Investigation


8. In the process of validating Mrs X’s appeal, SUFI was approached by the investigating officer for initial comments on her application. It responded repeating its view that Mrs X had been provided with all of the information she had requested on 22 March 2006.


9. It also provided me with a letter sent to Mrs X by its sponsoring division within the Scottish Executive (the Executive), confirming the changes made from the old income assessment model to the revised version and stating that there are no other documents or guidance notes relating to Mrs X’s request.


10. It was noted that this letter appeared to suggest the assessment process required to make the decision on a Nil income application was the receipt of requested documentation as proof of an applicant being a non-earner. This point was put to Mrs X, and she was asked if she wished to go ahead with her application to the Commissioner, having now received this information.


11. Mrs X confirmed that the information had now been made available to her, but stated that she wished to go ahead with the appeal since she felt this should have been made available by SUFI, not by the Executive, in response to the separate request she made to it.


12. SUFI were then formally contacted by the investigating officer in terms of section 49(3)(a) of FOISA, asking it to comment on its handling of the request and on the matters raised by Mrs X in relation to it. It was also asked to supply a copy of the internal guidance used by it in processing applications for Individual Learning Accounts, the guidance it used in handling requests made under FOISA, and any documentation relating to Mrs X’s request and request for review.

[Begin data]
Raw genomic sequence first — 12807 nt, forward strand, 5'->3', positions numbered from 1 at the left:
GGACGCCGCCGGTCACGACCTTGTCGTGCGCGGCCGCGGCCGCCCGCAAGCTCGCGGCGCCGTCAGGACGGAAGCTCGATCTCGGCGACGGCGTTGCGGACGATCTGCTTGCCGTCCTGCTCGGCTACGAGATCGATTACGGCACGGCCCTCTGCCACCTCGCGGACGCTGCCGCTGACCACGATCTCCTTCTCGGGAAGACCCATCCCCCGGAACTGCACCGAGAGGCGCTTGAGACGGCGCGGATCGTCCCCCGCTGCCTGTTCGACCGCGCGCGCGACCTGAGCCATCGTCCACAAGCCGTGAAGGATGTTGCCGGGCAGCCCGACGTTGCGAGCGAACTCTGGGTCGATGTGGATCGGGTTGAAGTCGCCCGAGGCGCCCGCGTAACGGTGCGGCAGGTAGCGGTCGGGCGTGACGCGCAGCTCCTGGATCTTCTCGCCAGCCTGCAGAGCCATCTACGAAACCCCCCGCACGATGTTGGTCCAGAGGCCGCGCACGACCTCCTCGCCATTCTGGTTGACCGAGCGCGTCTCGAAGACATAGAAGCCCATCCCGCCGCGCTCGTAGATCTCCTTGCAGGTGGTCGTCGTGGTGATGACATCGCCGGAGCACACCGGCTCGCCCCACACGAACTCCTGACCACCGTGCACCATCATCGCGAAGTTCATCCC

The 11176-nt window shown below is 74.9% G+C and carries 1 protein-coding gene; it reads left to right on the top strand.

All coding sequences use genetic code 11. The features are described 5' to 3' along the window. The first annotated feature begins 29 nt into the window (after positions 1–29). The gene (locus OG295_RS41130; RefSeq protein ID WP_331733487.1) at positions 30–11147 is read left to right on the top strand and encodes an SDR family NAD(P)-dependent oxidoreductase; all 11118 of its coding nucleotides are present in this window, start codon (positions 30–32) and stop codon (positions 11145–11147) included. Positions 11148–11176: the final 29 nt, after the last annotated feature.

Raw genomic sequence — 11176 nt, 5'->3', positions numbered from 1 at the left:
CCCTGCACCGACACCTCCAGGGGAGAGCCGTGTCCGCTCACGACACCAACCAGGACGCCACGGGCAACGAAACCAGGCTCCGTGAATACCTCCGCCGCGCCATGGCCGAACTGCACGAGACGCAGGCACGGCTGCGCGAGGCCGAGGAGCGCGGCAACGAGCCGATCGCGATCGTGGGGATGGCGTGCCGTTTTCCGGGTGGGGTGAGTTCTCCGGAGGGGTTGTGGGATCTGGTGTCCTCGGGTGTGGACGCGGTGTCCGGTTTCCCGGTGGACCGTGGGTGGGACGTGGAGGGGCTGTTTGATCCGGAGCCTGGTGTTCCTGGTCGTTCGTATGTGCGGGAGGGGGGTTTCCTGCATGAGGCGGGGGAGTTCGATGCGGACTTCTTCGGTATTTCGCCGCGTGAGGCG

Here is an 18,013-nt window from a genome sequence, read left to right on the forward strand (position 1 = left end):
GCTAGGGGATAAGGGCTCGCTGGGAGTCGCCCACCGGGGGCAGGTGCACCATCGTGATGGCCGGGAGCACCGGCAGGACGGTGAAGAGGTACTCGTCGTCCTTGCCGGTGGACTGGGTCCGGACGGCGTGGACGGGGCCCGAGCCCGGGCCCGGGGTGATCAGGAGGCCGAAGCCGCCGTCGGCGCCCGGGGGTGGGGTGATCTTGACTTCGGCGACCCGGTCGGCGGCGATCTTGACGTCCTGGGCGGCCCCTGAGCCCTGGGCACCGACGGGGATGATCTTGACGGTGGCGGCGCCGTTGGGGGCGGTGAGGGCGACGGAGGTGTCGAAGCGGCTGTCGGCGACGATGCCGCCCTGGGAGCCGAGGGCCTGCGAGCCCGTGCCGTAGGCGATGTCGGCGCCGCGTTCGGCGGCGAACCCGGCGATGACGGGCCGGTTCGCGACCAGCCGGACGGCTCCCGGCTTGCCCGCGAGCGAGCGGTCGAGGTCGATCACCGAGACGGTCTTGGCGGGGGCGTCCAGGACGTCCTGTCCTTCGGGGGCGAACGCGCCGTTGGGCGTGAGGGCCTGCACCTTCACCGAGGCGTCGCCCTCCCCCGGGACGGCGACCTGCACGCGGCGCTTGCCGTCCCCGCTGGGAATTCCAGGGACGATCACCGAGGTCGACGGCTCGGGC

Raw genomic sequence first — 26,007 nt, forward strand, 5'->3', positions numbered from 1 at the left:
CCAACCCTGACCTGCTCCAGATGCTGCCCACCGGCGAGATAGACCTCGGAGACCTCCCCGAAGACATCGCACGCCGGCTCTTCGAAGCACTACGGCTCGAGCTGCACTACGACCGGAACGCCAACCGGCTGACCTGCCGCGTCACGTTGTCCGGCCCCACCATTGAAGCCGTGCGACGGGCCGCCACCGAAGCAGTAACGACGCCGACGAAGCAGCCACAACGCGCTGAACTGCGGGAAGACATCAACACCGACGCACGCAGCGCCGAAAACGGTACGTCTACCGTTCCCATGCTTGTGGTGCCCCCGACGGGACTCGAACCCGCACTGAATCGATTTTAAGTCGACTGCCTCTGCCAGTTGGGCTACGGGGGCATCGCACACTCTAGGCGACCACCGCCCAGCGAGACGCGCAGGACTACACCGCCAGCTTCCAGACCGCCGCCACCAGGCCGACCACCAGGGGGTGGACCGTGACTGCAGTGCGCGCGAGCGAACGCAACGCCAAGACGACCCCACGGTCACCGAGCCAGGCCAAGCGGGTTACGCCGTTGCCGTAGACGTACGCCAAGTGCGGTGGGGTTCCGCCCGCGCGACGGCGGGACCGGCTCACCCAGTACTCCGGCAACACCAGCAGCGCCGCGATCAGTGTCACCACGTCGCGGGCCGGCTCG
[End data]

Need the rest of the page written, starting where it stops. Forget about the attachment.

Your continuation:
13. In response, SUFI provided the guidance and documentation and repeated its belief that Mrs X had been provided with all of the information she requested. It did not accept that she was only able to obtain the information she requested as a result of a separate information request to the Executive and was of the view that everything contained in its letter to Mrs X had been provided by SUFI previously. Furthermore, it stated that it had suggested in a letter to Mrs X, dated 27 January 2006, that she should contact the Executive if she remained dissatisfied.


14. In explanation of its handling of Mrs X’s request, SUFI submitted that it had made several requests to my Office for clarification as to whether and when SUFI would have to comply with FOISA, and had been told on each occasion that there was no need to do so at that stage. It was not until the investigating officer contacted SUFI that it became aware of a need for compliance.


15. It stated, that whilst Mrs X’s request had not been processed in accordance with FOISA, it had acted in good faith and provided all the information available that it believed would address Mrs X’s request.


Commissioner’s Analysis and Findings


16. This decision shall first address the issue regarding SUFI’s status under FOISA. It should first be noted that this Office has no connection to SUFI and that it is owned by Scottish Ministers. Furthermore, its sponsoring body is a branch of the Executive. As a sponsor of SUFI, the Executive is best placed to have knowledge of the ownership of such a body and the implications this has for it in relation to FOISA. Whilst the Commissioner accepts that SUFI was initially advised incorrectly by his Office about its obligations under FOISA, the Executive, as sponsors, should have made the ownership position clear to SUFI from the outset, and advised it clearly on its obligations when FOISA came into force in 2005.


17. Nevertheless, the Commissioner accepts SUFI’s argument that the advice from his Office affected the manner in which SUFI handled certain aspects of Mrs X’s request and has taken this into account in considering this case.


Did SUFI provide the applicant with all of the information she requested?